At the time of his enlistment in the army, Sloan stood at 5ft 9 ½in and weighed 9 stone 7 pounds. The Sloans were a middle class family who were connected to the Rathborne family, who owned a prestigious candle company in Dublin, which dated back to 1488. They appear to have resided at the original Rathborne family home at Dunsinea, which was built in 1763.
Sloan’s father was a manager at the candle company and died in 1898. Harold’s brother, Stanley Sloan, was listed as a ‘manager of a candle company’ in the 1911 census. He had been employed as works manager by Henry Burnley Rathborne at Dunsinea and remained in that position until after the company was sold. He resided at Dunsinea until it was disposed of by the company sometime in 1927, when he moved to Clontarf. Stanley retired in March 1946, having spent his entire working life with the firm.
Harold Sloan studied at The High School, located at Harcourt Street, from September 1895 until June 1899. He entered the school in third year and studied English, Maths, Classics, French and Drawing during his time there. He scored consistently high grades in English and to a lesser extent in Maths but struggled at Classics; a fact which was reflected by his teacher’s comments in school reports.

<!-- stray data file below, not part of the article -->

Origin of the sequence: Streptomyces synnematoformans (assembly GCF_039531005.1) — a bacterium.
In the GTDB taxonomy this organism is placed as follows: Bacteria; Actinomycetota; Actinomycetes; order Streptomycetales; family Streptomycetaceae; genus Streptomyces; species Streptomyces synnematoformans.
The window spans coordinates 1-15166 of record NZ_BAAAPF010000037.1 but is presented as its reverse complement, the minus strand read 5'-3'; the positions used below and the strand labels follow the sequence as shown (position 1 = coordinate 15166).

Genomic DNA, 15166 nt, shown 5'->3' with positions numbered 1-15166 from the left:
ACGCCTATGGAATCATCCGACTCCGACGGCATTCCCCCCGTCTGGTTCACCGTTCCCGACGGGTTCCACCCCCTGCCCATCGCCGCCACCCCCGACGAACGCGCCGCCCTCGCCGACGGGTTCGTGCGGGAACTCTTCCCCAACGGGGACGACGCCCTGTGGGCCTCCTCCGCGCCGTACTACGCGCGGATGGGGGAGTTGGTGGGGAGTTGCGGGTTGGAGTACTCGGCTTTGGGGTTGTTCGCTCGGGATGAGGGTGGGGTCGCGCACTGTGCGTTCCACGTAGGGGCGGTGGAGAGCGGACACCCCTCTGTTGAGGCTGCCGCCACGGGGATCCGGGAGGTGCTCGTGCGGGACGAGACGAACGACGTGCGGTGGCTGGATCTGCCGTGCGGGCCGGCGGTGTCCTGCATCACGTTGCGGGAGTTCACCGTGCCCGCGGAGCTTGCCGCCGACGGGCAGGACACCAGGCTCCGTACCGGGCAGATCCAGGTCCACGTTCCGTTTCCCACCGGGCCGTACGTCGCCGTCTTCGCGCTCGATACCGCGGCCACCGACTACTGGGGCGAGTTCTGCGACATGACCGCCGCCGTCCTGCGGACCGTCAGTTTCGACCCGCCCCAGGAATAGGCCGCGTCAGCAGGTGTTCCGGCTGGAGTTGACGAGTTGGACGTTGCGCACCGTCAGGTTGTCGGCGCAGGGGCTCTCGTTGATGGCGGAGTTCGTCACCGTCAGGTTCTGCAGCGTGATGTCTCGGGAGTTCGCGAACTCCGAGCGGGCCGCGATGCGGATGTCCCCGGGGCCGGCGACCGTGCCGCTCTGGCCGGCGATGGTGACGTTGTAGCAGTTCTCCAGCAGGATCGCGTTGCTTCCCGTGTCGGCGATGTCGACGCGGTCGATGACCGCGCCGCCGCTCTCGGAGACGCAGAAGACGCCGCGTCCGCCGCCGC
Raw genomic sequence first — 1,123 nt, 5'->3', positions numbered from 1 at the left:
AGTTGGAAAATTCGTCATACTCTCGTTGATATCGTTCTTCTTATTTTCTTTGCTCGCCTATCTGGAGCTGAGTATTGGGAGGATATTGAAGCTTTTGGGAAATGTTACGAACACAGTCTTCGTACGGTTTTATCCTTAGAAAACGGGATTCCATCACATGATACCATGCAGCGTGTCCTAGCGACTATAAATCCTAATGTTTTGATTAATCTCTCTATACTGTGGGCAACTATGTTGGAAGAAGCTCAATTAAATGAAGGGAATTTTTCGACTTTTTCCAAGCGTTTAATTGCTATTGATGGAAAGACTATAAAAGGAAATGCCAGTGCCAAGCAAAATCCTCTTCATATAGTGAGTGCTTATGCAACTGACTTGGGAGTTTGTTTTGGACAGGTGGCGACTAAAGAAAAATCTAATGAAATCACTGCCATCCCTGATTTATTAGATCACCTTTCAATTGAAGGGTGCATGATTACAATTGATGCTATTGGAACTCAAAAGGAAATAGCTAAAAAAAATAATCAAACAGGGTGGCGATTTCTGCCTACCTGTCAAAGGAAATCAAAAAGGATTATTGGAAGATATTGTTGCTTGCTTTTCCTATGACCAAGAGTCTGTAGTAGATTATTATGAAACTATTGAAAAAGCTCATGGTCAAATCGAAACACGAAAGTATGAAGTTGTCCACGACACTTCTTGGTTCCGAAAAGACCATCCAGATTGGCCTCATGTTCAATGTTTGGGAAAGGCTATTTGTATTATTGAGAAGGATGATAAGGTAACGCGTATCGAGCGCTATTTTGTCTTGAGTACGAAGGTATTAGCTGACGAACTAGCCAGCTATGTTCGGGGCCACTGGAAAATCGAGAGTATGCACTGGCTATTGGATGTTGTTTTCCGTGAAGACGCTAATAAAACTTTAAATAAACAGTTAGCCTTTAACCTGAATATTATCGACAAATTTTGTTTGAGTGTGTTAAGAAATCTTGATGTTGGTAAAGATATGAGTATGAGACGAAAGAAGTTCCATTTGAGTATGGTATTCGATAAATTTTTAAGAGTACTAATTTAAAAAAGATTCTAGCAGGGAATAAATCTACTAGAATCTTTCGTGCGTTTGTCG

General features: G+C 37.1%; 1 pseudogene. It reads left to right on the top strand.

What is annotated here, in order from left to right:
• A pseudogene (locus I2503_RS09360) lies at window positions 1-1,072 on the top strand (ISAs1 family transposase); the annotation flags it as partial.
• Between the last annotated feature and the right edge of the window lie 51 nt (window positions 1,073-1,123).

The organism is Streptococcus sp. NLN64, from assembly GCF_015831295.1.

The most commonly reoccurring remark made by teachers is that Sloan was a ‘promising’ student. He was described as ‘babyish’ in June 1896 by his third year teacher, immediately prior to a two-year stint in fourth year. Sloan did not complete sixth year in the school and it is highly likely that he entered a civil service college at that time, his fifth year teacher remarking that Sloan ‘seems to have lost interest’ during his final term at the school. By 1901, Sloan was employed as a 2nd division clerk in the civil service.